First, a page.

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Revision Notes on Our Environment

Things around us is known as Environment. It consists of living component also known as biotic component and non-living component also known as Abiotic Component.


The interaction between abiotic and biotic components is defined as ecosystem.  It is a self sustaining and functional unit of biosphere. The term ecosystem was coined by Sir Arthur Tansley (OLYMPIAD)

Types of Ecosystem

There are two types of ecosystem- natural ecosystem and artificial ecosystem. The ecosystem present naturally is known as Natural Ecosystem. Example of Natural Ecosystem are forests, grasslands, deserts, ponds, lakes, rivers, estuaries, sea. The ecosystem which is man-made is known as Artificial Ecosystem. For Example Gardens, Aquariums and Agro ecosystem which is the largest manmade ecosystem.

Components of ecosystem

Fig.1. Components of ecosystem

Abiotic Factors Include - Climatic factors such as rain, temperature, wind etc. Another abiotic factor is edaphic factors such as soil, pH, minerals etc.

Biotic Factors Include-

Producers which can make their own food, such as plants, blue green algae etc.

Consumers feed on producers. Such as herbivores. In consumers there are- primary consumers, secondary consumers, tertiary consumers etc.

Carnivores are flesh eating animals.

Omnivores consume both plants and animals.

Parasites live inside and depend upon living host.

Saprophytes feed on dead remains of plants and animals.

Food Chain is defined as series of organisms in order in which organisms feeds on another organism. There are various steps in food chain in which energy is transferred, each level is known as trophic level. Energy is always transferred unidirectionally.

Characteristics of food chain

  • There is a unidirectional flow of energy from producers to consumers.

  • There are generally 3 to 4 trophic levels.

  • It is always straight

  • Organism can occupy different trophic levels in different food chain.

A 10 percent law is followed in energy transfer which was given by Raymond Lindeman. This law states that “only 10 percent of energy is transferred from one trophic level to another trophic level”. The remaining 90 percent will be used by the present trophic level in different processes. Therefore there are usually 3-4 trophic levels in a food chain.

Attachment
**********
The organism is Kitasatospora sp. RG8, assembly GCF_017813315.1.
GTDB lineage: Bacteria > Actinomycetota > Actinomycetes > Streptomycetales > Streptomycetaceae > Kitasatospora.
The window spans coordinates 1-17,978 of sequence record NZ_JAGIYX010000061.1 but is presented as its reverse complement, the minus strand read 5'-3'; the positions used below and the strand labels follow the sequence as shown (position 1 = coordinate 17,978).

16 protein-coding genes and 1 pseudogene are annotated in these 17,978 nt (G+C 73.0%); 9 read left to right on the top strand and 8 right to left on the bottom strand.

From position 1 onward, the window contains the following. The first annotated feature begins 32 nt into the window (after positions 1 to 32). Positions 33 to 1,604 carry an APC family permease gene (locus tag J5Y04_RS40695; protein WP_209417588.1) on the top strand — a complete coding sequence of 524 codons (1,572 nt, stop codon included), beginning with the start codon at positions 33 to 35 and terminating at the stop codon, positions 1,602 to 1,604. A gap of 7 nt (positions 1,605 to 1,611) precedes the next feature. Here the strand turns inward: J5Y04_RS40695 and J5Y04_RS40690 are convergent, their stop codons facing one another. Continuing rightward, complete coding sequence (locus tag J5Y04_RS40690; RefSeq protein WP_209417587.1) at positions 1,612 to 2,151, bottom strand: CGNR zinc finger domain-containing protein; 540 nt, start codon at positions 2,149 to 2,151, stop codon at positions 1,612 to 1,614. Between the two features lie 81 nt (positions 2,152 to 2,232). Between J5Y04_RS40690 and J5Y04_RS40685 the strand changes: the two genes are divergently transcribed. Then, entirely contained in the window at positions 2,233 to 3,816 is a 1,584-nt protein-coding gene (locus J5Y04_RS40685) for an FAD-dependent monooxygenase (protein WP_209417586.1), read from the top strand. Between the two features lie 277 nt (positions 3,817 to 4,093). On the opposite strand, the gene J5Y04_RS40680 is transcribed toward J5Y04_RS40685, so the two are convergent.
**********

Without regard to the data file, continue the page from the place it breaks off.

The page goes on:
Energy transfer in trophic level

Fig.2. Energy transfer in trophic level

Food web

Interconnection of food chain is known as Food Web. It shows how food chain are interdependent.

Characteristic of Food Web

  • Food webs are never straight as they are formed by interlinking of food chains.

  • Food web provides alternative pathways of food availability. If a particular species is destroyed, the predator can feed on an alternative species.

  • Food webs increase ecosystem stability.

Food web

Fig.3. Food web

Ecological Pyramids

Ecological Pyramid is a graphical representation to show biomass or bioproductivity. There are different ecological pyramids such as pyramid of biomass, pyramid of number and pyramid of energy. Pyramid of number indicates number of individuals at different trophic levels. Pyramid of biomass indicates biomass of the members of the food chain present at different trophic levels. Pyramid of energy indicates energy at different trophic levels.

Upright Pyramids

Fig.4. Upright Pyramids

Pyramid of number and pyramid of biomass can be inverted also. In aquatic ecosystem pyramid of biomass is inverted.

Inverted pyramid

Fig.5. Inverted pyramid

Impact of Human Activities

Biological Magnification

The concentration of harmful substances increases with every trophic level. This is known as Biomagnification. Addition of pesticides in one trophic level increases the concentration of pesticides in other trophic level.


Fig.6. Biomagnification

Ozone Layer

High UV radiation break down oxygen into oxygen atoms. These oxygen atoms when combine with oxygen, they form ozone.

Depletion of Ozone Layer

The thickness of the ozone layer over Antarctica was found to be decreased in the year 1985. This is defined as ozone depletion. This is due to excessive use of chlorofluorocarbons in refrigerators, ACs, aerosols, etc. Thinning of ozone would allow penetration of Ultraviolet rays into earth’s atmosphere causing blindness, skin cancers and mutations.

In 1987 United Nations Environment Programme (UNEP) signed an agreement to limit the usage of CFCS. This is known as Montreal Protocol.

Reaction of CFC with ozone

Fig.7. Reaction of CFC with ozone

Consequences of Ozone Depletion

Exposure of UV rays causes skin cancer. UV-rays damage the eyes also. It affects humans, plants as well as animals.

Garbage Disposal

Waste materials are known as garbage. There are two types garbage - Biodegradable Garbage and Non-biodegradable Garbage.

Garbage that can be completely decomposed by the microorganism are called Biodegradable Garbage., such as fruit and vegetable peel, sewage.

Substances which cannot be decomposed through microorganisms are known as Non-biodegradable Garbage, For Example, Plastic, Glass, Pesticide, Metals, Radioactive Elements etc.

Methods of Waste Management

Waste disposal is a very important part of day to day life. There are different methods of waste disposal management- sewage treatment plant, biogas plant, land fillings, recycling, incineration, composting and reuse.


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